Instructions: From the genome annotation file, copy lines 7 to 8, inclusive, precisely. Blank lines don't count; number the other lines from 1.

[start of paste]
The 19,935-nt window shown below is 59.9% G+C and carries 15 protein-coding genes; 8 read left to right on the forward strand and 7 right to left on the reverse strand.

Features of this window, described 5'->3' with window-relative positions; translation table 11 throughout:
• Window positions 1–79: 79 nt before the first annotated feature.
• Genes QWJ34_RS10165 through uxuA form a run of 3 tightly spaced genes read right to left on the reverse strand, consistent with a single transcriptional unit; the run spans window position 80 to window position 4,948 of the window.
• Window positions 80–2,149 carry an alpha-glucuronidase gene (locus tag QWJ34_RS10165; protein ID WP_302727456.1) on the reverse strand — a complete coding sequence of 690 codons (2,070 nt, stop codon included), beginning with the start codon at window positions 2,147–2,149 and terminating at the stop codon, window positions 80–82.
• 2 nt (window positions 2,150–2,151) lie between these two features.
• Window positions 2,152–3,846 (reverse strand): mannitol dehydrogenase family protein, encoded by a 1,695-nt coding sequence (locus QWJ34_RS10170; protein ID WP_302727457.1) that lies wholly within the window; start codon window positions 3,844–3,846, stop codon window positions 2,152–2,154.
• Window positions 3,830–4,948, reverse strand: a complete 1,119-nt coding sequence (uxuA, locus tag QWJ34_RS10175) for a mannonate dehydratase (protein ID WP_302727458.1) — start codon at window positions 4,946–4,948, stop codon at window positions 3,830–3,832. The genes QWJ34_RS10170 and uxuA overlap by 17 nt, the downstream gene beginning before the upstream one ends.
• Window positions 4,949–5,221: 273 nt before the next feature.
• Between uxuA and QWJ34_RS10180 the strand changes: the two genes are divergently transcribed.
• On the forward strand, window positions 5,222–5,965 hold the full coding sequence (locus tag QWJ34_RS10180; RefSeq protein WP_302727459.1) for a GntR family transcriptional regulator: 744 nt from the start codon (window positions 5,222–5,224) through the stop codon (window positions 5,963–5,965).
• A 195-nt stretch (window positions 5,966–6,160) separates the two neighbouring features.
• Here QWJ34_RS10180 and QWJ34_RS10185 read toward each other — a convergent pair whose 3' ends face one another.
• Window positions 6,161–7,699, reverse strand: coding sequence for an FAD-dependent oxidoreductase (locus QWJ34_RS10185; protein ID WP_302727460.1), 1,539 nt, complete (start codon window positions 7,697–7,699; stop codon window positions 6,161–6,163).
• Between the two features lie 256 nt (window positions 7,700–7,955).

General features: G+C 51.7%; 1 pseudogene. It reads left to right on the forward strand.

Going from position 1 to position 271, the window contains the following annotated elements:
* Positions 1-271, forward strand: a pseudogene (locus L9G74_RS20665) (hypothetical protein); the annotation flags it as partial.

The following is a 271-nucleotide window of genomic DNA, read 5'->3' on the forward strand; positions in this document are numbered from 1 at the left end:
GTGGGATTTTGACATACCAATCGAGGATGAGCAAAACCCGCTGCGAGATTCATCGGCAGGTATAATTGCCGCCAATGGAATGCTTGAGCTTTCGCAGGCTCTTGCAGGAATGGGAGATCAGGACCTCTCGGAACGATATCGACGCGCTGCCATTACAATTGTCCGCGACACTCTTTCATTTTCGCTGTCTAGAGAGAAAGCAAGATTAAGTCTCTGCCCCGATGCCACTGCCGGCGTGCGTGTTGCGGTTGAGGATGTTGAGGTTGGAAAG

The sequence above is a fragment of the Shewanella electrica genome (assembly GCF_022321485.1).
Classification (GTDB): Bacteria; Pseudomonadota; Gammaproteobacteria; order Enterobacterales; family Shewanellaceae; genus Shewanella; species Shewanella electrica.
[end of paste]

• Window positions 2,152–3,846 (reverse strand): mannitol dehydrogenase family protein, encoded by a 1,695-nt coding sequence (locus QWJ34_RS10170; protein ID WP_302727457.1) that lies wholly within the window; start codon window positions 3,844–3,846, stop codon window positions 2,152–2,154.
• Window positions 3,830–4,948, reverse strand: a complete 1,119-nt coding sequence (uxuA, locus tag QWJ34_RS10175) for a mannonate dehydratase (protein ID WP_302727458.1) — start codon at window positions 4,946–4,948, stop codon at window positions 3,830–3,832. The genes QWJ34_RS10170 and uxuA overlap by 17 nt, the downstream gene beginning before the upstream one ends.